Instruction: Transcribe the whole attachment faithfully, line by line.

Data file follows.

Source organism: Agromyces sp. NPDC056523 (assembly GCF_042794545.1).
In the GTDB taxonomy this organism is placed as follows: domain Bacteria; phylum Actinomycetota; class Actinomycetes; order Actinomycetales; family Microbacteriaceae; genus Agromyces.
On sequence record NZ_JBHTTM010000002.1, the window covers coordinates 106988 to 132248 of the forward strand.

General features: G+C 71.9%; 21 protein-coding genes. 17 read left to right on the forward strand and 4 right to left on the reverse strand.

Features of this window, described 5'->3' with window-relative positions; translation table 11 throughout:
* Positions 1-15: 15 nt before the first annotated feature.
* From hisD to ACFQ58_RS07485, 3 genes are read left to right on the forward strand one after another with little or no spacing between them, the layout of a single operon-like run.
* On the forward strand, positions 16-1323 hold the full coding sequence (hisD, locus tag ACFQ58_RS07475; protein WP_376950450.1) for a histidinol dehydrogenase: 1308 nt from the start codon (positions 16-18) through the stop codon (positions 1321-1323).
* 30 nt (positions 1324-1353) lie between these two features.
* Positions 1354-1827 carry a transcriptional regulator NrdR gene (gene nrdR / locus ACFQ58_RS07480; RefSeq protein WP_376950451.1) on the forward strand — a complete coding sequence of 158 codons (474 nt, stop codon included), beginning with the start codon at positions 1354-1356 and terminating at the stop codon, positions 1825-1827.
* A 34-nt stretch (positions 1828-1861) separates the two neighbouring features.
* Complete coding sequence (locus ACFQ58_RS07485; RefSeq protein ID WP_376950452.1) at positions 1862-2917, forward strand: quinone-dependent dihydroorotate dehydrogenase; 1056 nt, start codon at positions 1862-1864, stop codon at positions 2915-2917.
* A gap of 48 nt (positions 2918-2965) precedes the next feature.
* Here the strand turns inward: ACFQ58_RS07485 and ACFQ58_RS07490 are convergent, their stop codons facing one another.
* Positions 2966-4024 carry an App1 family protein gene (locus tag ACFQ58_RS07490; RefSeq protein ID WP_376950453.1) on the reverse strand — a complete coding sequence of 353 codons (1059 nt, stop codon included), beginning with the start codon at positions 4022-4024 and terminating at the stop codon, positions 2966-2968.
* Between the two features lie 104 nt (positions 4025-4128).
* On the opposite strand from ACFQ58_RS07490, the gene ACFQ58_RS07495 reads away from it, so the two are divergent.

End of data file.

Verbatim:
Source organism: Agromyces sp. NPDC056523 (assembly GCF_042794545.1).
In the GTDB taxonomy this organism is placed as follows: domain Bacteria; phylum Actinomycetota; class Actinomycetes; order Actinomycetales; family Microbacteriaceae; genus Agromyces.
On sequence record NZ_JBHTTM010000002.1, the window covers coordinates 106988 to 132248 of the forward strand.

General features: G+C 71.9%; 21 protein-coding genes. 17 read left to right on the forward strand and 4 right to left on the reverse strand.

Features of this window, described 5'->3' with window-relative positions; translation table 11 throughout:
* Positions 1-15: 15 nt before the first annotated feature.
* From hisD to ACFQ58_RS07485, 3 genes are read left to right on the forward strand one after another with little or no spacing between them, the layout of a single operon-like run.
* On the forward strand, positions 16-1323 hold the full coding sequence (hisD, locus tag ACFQ58_RS07475; protein WP_376950450.1) for a histidinol dehydrogenase: 1308 nt from the start codon (positions 16-18) through the stop codon (positions 1321-1323).
* 30 nt (positions 1324-1353) lie between these two features.
* Positions 1354-1827 carry a transcriptional regulator NrdR gene (gene nrdR / locus ACFQ58_RS07480; RefSeq protein WP_376950451.1) on the forward strand — a complete coding sequence of 158 codons (474 nt, stop codon included), beginning with the start codon at positions 1354-1356 and terminating at the stop codon, positions 1825-1827.
* A 34-nt stretch (positions 1828-1861) separates the two neighbouring features.
* Complete coding sequence (locus ACFQ58_RS07485; RefSeq protein ID WP_376950452.1) at positions 1862-2917, forward strand: quinone-dependent dihydroorotate dehydrogenase; 1056 nt, start codon at positions 1862-1864, stop codon at positions 2915-2917.
* A gap of 48 nt (positions 2918-2965) precedes the next feature.
* Here the strand turns inward: ACFQ58_RS07485 and ACFQ58_RS07490 are convergent, their stop codons facing one another.
* Positions 2966-4024 carry an App1 family protein gene (locus tag ACFQ58_RS07490; RefSeq protein ID WP_376950453.1) on the reverse strand — a complete coding sequence of 353 codons (1059 nt, stop codon included), beginning with the start codon at positions 4022-4024 and terminating at the stop codon, positions 2966-2968.
* Between the two features lie 104 nt (positions 4025-4128).
* On the opposite strand from ACFQ58_RS07490, the gene ACFQ58_RS07495 reads away from it, so the two are divergent.